The House narrowly passed a mostly Democratic measure Tuesday that promises to reinvigorate union activity across senior living communities and elsewhere. But as things now stand, the proposal is unlikely to survive a Senate test.

Does that mean operators can rest easy? Not exactly.

Specifically, the Protecting the Right to Organize Act would terminate so-called Right to Work laws across the country while easing organizing rules. The measure also would prevent operators from replacing employees who go on strike. Further, it would let the National Labor Relations Board inflict civil monetary penalties on firms that violate workers’ rights.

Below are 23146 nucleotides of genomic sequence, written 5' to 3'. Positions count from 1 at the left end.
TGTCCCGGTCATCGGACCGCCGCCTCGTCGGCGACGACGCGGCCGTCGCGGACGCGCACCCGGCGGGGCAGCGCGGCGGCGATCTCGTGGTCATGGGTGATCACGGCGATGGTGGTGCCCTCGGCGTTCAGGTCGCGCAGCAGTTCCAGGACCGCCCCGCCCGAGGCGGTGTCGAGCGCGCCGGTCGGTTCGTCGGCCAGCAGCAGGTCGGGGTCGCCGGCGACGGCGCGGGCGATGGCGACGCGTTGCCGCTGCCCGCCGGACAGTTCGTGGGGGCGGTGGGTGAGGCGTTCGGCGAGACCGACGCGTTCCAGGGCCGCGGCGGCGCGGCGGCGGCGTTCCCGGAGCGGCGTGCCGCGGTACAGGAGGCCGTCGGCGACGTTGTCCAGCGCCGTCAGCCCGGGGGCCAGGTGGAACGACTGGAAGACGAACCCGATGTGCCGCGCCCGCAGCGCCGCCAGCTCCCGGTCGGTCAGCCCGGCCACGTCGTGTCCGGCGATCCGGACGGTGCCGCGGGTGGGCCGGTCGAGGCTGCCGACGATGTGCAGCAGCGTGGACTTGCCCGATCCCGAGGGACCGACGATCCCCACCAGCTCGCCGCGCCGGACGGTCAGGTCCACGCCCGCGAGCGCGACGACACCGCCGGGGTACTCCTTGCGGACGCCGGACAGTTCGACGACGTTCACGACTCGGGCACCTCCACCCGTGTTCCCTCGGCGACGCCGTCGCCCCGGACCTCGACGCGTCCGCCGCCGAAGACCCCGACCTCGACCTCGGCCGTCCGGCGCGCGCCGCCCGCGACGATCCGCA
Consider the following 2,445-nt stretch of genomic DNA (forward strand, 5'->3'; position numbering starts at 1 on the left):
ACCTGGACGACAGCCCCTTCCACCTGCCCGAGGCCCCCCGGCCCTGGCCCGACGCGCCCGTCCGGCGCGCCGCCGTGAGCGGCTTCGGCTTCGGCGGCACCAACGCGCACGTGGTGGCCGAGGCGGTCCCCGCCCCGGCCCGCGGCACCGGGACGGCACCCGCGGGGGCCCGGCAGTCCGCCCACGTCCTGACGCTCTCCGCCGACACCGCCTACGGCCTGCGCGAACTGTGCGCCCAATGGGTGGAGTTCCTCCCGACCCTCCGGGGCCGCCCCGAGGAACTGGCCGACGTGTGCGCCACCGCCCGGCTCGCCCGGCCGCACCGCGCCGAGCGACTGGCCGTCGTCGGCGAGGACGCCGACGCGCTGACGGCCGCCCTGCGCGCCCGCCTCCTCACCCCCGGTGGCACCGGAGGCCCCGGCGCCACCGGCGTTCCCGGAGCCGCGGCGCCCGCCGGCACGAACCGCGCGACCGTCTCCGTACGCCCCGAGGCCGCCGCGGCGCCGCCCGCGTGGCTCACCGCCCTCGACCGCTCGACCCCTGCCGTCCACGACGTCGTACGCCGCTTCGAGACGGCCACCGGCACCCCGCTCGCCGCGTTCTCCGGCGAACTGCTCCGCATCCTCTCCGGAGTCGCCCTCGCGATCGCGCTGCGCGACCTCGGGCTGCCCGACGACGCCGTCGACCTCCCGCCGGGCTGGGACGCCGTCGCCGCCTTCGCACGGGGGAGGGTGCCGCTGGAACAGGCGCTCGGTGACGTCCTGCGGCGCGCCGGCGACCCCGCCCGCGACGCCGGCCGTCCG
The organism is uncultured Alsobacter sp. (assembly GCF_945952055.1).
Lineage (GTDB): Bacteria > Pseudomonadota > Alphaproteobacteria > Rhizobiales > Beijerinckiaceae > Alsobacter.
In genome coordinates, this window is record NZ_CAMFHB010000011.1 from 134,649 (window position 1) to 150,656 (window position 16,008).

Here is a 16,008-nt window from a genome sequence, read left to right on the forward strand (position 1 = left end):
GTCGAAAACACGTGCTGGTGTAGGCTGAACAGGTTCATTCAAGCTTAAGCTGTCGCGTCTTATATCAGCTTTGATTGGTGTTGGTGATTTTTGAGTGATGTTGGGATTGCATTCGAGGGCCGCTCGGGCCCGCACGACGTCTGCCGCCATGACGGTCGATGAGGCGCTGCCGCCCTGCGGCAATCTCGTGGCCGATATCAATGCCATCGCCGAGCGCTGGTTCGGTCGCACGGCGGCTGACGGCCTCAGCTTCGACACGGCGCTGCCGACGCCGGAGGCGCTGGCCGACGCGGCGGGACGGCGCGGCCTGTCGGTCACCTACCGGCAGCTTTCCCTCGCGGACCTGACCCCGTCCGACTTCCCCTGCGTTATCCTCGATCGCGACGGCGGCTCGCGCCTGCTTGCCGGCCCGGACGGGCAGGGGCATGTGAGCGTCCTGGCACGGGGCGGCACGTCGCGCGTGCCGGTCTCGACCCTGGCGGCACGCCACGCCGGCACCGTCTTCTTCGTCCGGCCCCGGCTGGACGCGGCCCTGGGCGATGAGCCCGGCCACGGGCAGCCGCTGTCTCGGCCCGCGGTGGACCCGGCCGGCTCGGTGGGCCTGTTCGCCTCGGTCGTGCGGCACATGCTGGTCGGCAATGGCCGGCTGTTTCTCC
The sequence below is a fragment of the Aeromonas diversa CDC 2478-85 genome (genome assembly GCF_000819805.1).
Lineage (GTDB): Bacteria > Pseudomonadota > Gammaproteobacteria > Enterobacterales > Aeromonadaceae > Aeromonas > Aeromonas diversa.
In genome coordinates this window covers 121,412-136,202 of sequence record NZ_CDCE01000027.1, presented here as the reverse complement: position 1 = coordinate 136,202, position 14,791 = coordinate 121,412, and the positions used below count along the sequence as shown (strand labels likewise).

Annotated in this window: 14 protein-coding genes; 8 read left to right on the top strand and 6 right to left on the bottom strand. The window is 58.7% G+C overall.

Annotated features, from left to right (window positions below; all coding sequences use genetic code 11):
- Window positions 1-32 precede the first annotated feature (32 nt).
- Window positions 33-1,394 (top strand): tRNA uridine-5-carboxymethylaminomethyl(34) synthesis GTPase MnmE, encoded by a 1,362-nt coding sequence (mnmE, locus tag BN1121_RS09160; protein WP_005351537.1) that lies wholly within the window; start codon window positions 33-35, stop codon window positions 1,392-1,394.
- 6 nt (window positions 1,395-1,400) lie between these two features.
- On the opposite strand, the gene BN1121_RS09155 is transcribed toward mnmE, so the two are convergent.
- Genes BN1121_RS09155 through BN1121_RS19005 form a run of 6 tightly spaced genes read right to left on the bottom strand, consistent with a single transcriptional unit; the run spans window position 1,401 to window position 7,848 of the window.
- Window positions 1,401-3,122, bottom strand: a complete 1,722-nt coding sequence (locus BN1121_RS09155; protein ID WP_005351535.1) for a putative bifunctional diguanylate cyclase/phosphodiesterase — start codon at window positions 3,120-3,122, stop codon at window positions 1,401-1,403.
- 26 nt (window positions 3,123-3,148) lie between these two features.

President Joe Biden enthusiastically backs the legislation. But even that support is unlikely to nudge the measure through the upper chamber, at least for now. Republicans mostly remain opposed and can be expected to use the filibuster, if necessary, to keep the bill in check. Most business groups, and for that matter, senior living organizations, similarly are unimpressed.

In a statement, the U.S. Chamber of Commerce predicted that the measure would “destabilize America’s workplaces and impose a long list of dangerous changes to labor law.”

But the bill is not quite dead on arrival. There is a chance — slim though it may be — that Senate Democrats will enact filibuster reform. Which is a polite way of saying they might eliminate the filibuster.

Should that scenario play out, the measure would then need only 50 votes to pass. At which point, operators would be advised to break out the worry beads.

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